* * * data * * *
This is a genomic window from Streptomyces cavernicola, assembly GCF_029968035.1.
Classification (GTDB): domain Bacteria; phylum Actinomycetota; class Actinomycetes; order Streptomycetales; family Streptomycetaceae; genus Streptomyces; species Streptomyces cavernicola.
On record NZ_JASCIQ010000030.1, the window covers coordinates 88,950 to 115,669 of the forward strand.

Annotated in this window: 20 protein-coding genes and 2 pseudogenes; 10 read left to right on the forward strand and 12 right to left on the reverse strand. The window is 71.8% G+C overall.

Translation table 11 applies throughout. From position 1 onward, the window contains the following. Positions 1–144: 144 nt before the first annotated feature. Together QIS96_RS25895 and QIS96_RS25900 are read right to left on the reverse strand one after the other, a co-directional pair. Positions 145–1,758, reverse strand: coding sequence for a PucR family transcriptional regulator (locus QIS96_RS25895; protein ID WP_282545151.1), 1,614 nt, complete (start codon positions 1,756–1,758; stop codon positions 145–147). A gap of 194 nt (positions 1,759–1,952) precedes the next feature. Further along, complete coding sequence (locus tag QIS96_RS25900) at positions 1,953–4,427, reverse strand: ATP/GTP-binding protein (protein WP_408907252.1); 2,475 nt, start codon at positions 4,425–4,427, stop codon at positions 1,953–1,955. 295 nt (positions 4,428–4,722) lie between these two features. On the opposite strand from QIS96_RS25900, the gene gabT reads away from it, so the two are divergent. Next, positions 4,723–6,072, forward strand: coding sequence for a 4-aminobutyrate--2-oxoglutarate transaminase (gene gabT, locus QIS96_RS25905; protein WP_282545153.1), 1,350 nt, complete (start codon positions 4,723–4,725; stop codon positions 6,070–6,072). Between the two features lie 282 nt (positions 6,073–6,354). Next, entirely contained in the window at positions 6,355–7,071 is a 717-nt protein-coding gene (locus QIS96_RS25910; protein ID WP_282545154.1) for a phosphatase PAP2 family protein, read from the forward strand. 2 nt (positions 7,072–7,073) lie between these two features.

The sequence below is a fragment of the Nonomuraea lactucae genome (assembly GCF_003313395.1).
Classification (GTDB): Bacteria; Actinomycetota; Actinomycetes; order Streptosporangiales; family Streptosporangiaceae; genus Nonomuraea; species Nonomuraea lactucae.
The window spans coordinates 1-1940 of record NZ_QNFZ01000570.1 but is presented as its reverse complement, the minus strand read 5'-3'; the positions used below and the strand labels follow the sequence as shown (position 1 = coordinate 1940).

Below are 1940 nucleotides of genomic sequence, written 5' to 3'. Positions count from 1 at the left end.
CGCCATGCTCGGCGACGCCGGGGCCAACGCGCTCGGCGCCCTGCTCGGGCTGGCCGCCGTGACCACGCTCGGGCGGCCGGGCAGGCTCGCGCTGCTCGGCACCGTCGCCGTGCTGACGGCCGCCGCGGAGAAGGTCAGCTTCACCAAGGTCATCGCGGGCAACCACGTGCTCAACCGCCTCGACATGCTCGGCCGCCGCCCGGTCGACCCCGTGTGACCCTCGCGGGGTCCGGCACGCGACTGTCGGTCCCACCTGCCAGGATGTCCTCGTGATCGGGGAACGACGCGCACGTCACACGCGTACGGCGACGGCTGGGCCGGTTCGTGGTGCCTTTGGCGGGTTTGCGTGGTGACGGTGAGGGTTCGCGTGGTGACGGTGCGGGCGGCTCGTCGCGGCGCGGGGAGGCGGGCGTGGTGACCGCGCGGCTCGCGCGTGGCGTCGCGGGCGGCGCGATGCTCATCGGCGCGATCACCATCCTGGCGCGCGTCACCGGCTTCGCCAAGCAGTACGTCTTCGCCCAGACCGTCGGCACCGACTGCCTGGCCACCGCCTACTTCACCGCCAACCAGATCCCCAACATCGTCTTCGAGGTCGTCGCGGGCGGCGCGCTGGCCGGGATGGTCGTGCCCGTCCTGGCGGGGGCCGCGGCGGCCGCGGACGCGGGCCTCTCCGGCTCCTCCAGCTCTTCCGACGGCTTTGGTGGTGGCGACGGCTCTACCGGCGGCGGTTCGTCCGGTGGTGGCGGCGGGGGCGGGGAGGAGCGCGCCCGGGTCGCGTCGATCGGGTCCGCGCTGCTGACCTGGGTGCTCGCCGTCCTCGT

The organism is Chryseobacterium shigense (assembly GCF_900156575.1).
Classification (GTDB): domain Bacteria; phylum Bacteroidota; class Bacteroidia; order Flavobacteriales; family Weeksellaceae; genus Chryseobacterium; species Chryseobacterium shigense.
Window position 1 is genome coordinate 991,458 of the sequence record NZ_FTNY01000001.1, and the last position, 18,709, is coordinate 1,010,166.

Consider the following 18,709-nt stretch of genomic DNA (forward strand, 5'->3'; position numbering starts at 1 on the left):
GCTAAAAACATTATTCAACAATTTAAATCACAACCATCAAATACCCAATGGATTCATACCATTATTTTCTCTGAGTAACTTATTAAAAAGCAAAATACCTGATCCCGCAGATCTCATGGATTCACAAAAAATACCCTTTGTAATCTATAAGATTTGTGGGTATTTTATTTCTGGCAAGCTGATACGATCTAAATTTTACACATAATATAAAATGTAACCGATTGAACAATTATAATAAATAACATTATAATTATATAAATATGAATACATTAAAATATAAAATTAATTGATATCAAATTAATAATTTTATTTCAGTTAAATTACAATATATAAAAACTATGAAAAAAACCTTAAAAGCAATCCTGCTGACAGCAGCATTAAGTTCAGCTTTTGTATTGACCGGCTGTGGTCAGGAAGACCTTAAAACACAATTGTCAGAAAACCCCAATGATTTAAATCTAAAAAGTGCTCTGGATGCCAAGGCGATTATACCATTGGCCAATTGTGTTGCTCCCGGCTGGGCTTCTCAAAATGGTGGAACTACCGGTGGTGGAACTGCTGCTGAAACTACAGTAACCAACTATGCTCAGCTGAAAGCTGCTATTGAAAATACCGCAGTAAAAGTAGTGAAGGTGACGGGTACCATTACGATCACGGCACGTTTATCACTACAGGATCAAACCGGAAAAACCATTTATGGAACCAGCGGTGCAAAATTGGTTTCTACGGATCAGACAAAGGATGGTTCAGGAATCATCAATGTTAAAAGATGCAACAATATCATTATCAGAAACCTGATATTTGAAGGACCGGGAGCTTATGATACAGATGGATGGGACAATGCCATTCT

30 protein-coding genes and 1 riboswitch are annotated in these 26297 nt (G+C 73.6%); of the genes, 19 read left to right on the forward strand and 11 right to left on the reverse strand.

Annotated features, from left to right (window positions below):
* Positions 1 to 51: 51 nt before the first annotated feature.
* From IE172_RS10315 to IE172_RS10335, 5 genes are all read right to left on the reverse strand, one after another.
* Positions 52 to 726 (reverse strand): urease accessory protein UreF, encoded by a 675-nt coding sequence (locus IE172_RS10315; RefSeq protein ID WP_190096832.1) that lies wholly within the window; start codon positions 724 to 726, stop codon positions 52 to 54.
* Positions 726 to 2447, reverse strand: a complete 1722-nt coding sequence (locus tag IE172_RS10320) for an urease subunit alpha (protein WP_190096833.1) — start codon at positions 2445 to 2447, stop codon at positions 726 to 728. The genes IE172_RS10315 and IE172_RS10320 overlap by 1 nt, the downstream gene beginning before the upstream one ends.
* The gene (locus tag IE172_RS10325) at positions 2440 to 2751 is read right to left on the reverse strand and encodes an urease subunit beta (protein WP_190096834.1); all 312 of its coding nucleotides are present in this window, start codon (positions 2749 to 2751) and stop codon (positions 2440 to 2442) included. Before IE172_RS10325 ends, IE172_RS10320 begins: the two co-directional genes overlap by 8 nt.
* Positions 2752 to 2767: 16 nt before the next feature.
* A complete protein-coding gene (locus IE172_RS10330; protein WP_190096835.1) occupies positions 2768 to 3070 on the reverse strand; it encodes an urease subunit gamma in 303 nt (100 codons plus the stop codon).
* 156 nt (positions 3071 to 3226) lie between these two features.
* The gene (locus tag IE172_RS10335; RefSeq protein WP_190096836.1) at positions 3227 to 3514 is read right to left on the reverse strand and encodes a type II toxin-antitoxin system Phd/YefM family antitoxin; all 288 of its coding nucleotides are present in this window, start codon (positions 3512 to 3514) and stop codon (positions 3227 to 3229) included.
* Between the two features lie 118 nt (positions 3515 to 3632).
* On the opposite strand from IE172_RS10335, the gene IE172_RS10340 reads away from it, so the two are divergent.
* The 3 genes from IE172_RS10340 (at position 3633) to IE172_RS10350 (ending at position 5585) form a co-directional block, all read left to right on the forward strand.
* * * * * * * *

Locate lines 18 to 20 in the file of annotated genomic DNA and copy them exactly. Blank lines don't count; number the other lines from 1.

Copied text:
* Positions 1 to 51: 51 nt before the first annotated feature.
* From IE172_RS10315 to IE172_RS10335, 5 genes are all read right to left on the reverse strand, one after another.
* Positions 52 to 726 (reverse strand): urease accessory protein UreF, encoded by a 675-nt coding sequence (locus IE172_RS10315; RefSeq protein ID WP_190096832.1) that lies wholly within the window; start codon positions 724 to 726, stop codon positions 52 to 54.